The pull of potential

We don’t know if you’ve noticed but a funny thing has happened over the last four years. Private infrastructure debt, initially an opportunistic play created by banks’ retreat from project finance in the aftermath of the 2008 financial crisis, has solidified into a fully-fledged asset class. 

And here’s the rub: it might soon outgrow infra equity. 

In a recent conversation, IFM Investors chief executive Bret Himbury pointed out that while the firm’s infrastructure equity business has registered the most growth over the last few years, he expects infrastructure debt to potentially grow more significantly over the next five years.

The reason is simple, but powerfully compelling – and will certainly be a key talking point at Infrastructure Investor’s Debt and Project Finance Forum in Berlin this month. Institutional investors are allocating to infrastructure debt out of their fixed income buckets. 

The latter are much larger than their alternatives allocations, which fund their infrastructure equity investments. With more and more investors looking for alternatives to traditional fixed income instruments, a relatively modest shift to infrastructure debt from this very large pool can lead to significant growth.

Take German institutional investors. They have been allocating strongly to infrastructure debt. 

According to a recent survey by Greenwich Associates, based on interviews with 274 professionals from Germany’s largest institutional investors, average fixed income allocations stood at 74 percent in 2015. Alternatives? A mere 3 percent. 

Of course, an important factor in this scenario is whether infrastructure debt has truly outgrown its origins as an opportunistic play. The other key question is whether the asset class has the long-term drivers needed to sustain the kind of growth that could, in five years’ time, turn it into a force to be reckoned with? Both answers seem to be yes.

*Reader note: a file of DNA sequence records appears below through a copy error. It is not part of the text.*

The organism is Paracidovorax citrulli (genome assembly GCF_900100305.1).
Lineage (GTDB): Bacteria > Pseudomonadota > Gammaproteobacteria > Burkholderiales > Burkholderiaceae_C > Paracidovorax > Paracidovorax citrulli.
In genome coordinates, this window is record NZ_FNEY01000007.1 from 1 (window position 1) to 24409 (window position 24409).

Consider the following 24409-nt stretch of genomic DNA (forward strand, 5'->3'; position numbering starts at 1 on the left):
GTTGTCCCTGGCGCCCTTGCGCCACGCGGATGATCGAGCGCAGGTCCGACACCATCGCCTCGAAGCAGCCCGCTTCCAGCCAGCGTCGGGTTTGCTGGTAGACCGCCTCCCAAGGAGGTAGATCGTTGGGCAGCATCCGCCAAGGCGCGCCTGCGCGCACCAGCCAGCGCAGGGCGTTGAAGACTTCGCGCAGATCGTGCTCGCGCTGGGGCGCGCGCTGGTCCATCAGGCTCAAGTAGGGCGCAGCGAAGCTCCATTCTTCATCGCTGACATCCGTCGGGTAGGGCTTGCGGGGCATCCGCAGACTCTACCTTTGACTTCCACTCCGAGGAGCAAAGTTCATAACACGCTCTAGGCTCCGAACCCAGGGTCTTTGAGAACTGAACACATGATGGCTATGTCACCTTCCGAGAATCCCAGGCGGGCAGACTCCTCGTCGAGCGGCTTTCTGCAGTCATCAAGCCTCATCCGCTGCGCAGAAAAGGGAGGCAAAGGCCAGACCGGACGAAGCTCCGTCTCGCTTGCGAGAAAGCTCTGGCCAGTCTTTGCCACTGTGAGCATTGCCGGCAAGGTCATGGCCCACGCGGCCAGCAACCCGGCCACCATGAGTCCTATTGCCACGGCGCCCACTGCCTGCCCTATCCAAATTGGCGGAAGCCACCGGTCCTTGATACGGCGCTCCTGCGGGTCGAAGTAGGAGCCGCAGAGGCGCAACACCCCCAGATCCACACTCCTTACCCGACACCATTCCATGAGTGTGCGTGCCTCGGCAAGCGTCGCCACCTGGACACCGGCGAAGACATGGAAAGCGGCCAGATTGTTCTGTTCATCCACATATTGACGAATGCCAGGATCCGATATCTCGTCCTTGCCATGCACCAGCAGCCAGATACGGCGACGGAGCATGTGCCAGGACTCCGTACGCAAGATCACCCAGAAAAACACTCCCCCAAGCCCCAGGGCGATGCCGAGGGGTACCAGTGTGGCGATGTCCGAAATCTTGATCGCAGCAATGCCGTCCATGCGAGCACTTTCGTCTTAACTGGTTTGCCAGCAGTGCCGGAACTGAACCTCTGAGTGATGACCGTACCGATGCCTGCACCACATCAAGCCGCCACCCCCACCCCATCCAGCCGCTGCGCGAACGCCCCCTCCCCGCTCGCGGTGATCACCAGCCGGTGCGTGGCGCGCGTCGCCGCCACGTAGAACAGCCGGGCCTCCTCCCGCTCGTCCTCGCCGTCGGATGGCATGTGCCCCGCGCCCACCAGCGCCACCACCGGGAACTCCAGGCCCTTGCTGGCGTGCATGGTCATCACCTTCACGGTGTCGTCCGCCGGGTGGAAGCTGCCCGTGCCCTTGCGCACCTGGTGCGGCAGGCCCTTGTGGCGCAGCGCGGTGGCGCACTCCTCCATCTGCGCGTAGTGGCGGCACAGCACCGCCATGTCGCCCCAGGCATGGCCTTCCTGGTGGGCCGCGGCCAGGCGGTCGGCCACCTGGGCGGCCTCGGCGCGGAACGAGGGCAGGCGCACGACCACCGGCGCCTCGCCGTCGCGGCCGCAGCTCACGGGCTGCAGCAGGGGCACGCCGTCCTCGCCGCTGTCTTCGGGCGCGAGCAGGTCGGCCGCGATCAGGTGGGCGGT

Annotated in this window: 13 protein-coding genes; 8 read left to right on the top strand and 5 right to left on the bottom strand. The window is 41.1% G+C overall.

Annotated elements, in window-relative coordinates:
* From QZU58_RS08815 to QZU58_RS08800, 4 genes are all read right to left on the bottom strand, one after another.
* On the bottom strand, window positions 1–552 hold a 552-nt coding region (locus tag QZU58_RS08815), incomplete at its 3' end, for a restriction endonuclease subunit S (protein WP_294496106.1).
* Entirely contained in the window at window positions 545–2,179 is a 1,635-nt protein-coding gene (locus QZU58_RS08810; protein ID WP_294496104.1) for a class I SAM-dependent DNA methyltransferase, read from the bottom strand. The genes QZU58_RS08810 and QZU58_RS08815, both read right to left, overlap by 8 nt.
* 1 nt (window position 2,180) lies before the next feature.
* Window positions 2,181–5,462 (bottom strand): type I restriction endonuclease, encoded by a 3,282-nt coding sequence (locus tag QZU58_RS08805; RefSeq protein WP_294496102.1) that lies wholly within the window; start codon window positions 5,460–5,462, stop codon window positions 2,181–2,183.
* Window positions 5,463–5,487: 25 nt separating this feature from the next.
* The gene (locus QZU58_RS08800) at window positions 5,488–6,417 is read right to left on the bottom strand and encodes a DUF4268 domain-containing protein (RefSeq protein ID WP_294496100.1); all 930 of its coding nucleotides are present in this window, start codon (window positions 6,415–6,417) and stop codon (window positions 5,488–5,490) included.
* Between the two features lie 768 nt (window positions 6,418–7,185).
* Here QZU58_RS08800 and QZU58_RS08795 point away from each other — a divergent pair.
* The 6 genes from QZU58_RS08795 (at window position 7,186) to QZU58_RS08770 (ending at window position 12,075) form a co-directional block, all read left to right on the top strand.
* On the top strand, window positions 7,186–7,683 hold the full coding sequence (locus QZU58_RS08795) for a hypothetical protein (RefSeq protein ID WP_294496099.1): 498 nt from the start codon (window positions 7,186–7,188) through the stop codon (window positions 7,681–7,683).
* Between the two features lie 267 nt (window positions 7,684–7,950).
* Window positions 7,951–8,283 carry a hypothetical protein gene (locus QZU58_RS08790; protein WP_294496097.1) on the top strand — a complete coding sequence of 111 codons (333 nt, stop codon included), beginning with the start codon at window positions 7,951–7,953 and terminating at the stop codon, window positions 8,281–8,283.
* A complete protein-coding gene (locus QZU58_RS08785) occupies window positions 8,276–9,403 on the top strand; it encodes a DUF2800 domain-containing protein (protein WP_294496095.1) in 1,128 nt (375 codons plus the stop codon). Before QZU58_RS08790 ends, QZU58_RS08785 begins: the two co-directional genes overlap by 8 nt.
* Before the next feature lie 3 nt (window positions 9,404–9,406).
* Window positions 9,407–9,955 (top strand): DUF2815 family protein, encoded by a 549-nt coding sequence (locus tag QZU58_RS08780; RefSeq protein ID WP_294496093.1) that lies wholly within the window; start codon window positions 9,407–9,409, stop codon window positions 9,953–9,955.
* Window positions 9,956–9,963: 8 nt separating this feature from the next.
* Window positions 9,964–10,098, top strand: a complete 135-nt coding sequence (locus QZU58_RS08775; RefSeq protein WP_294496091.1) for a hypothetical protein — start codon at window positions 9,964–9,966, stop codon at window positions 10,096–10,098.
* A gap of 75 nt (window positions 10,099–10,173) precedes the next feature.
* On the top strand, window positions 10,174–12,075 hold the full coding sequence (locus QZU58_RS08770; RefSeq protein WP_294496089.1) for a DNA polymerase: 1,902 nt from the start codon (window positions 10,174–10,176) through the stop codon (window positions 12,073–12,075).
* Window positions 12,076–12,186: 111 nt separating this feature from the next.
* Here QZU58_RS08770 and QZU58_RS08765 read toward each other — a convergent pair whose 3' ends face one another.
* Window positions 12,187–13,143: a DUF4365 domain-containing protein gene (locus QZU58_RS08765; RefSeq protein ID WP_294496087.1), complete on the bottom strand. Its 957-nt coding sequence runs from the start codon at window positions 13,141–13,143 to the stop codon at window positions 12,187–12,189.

There are two big drivers fuelling the fledgling asset class. The first is that banks, while very much back in the market now, are not providing the kind of long-term lending they were before the crisis. That is unlikely to change anytime soon given regulatory constraints. 

The second is that, while the current low interest rate environment might have prompted the ongoing fixed income diversification, that trend is not expected to violently reverse when rates go up. 

That’s not to say a rate rise might not curb investors’ risk appetite. But, having suffered from the collapse in yields prompted by successive rounds of quantitative easing, diversification is now firmly on the agenda. 

Investors are creating increasingly larger allocations for infrastructure debt, attracted by its low-risk and liability-matching characteristics. With regulation, particularly in Europe, becoming increasingly favourable to infrastructure investments, those allocations are not expected to shrink anytime soon.

Like any nascent asset class, infrastructure debt offers plenty of challenges, too – the number of managers is still limited and the amount of products being offered has only recently started to grow. 

The senior debt space is already fiercely competitive, with the associated return compression that comes with that. Subordinated debt, which is less competitive, offers better pricing. But there are easily 50 shades of subordination out there, from fairly conservative subordinated debt to racy quasi-equity investments. 

Investors need to know what kind of strategy they are buying into, which isn’t always easy, since some migrate up and down the risk spectrum. 

Still, these are the growing pains necessary for any asset class’s maturation. Plus, they’re the kind of growing pains that hint at depth.